Though not wanting to stop, after about an hour of riding, there were some necessities to attend to - using the bathroom, stripping off some clothing and applying sunblock. When we got back on the road, about seven minutes later, the pack had thinned considerably and we had lots of catching up to do. Although the first part of the race is on city streets and fairly flat, I could not believe that we were keeping an average pace of 20 mph - definitely faster than our usual riding speed. In all the excitement, I was really pushing it and was wondering if I'd pay for it later.

The first hill came as we entered Fountain Hills. However, I realized that our San Fran bike ride from hell had forever changed my perspective on hills. This...was nothing. We flew down the other side and turned onto the scenic Beeline Highway. Around this time, I realized that we had hit the halfway point of the race in 1:59:40. Hmmm...could we break four hours? Then, we made our second, and last, stop of the race at an aid station to use the porta-potty, refill our bottles and scarf down some bananas being handed out by adorable volunteer kids.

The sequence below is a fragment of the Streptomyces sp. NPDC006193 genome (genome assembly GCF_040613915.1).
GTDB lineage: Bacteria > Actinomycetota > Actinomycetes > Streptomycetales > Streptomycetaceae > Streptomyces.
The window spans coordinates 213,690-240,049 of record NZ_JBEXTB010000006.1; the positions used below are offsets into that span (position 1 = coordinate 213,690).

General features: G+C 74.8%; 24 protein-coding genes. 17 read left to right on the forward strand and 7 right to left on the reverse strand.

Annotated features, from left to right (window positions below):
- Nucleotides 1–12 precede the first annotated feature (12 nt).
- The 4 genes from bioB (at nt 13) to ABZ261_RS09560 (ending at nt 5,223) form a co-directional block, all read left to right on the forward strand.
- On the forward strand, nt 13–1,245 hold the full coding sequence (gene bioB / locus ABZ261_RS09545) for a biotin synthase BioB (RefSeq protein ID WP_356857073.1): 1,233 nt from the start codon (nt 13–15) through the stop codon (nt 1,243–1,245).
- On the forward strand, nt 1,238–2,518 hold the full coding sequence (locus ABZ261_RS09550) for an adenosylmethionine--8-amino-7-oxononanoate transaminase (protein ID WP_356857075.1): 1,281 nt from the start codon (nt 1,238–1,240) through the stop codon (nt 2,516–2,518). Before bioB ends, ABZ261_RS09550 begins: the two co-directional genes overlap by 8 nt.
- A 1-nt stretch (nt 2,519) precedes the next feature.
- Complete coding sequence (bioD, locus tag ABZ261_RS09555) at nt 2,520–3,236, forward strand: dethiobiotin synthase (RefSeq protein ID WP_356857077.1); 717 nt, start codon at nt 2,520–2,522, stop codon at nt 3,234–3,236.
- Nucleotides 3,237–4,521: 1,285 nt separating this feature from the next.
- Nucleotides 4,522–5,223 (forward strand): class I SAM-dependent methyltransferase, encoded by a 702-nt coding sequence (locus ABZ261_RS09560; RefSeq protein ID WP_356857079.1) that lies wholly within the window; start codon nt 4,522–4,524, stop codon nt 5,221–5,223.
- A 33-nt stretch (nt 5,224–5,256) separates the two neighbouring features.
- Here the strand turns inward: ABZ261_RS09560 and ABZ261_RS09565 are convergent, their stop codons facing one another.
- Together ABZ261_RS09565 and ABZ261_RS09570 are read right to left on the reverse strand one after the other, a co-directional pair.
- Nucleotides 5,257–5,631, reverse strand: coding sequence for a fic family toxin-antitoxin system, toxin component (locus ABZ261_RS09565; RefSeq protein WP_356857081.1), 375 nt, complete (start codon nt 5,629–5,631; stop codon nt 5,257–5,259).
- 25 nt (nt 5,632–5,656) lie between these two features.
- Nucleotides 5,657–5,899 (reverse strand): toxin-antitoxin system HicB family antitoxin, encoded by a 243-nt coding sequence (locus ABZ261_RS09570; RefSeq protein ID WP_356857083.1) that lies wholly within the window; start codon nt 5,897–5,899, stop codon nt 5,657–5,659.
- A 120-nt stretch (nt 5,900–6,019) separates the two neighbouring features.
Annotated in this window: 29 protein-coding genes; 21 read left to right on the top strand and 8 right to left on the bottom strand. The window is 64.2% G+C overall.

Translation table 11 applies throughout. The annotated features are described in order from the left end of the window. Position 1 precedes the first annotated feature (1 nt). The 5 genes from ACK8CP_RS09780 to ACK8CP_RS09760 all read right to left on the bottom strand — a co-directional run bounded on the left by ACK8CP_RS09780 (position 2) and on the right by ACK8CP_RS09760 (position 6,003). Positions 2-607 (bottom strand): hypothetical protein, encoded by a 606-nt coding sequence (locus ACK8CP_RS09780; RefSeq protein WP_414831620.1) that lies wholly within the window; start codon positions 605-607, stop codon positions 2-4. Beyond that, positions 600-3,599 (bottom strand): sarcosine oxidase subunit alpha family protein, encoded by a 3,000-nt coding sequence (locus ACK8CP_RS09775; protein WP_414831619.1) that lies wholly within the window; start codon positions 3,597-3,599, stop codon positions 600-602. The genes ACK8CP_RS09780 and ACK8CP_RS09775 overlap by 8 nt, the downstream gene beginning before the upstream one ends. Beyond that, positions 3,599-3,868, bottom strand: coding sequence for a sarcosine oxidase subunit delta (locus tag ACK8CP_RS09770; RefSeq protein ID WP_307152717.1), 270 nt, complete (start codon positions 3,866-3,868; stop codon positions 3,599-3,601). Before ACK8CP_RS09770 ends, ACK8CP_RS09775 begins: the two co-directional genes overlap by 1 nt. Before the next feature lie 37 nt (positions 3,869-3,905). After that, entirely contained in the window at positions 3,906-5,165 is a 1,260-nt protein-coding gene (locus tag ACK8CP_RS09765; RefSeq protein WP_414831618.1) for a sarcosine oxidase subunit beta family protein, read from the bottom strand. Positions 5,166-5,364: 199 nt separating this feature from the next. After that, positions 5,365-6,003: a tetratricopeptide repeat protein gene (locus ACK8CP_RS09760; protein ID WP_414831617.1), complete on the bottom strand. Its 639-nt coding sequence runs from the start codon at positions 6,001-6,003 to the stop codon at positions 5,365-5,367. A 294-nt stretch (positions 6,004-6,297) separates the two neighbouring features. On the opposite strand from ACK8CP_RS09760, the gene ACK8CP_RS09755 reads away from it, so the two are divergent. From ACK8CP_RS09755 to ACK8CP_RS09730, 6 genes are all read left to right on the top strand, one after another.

As we continued up the highway, we realized that 4 hours was not going to happen. On this course, the first half is also the fast half. Now we were facing a gradual climb and there was no a chance of maintaining that 20 mph pace. We turned onto the Bush Highway and enjoyed the rolling hills and stunning views of the mountains and lake (yes, a lake in Arizona - Saguaro Lake). On both highways, a full traffic lane was coned off for the riders, which was much appreciated, especially considering the number of large vehicles with boats in tow.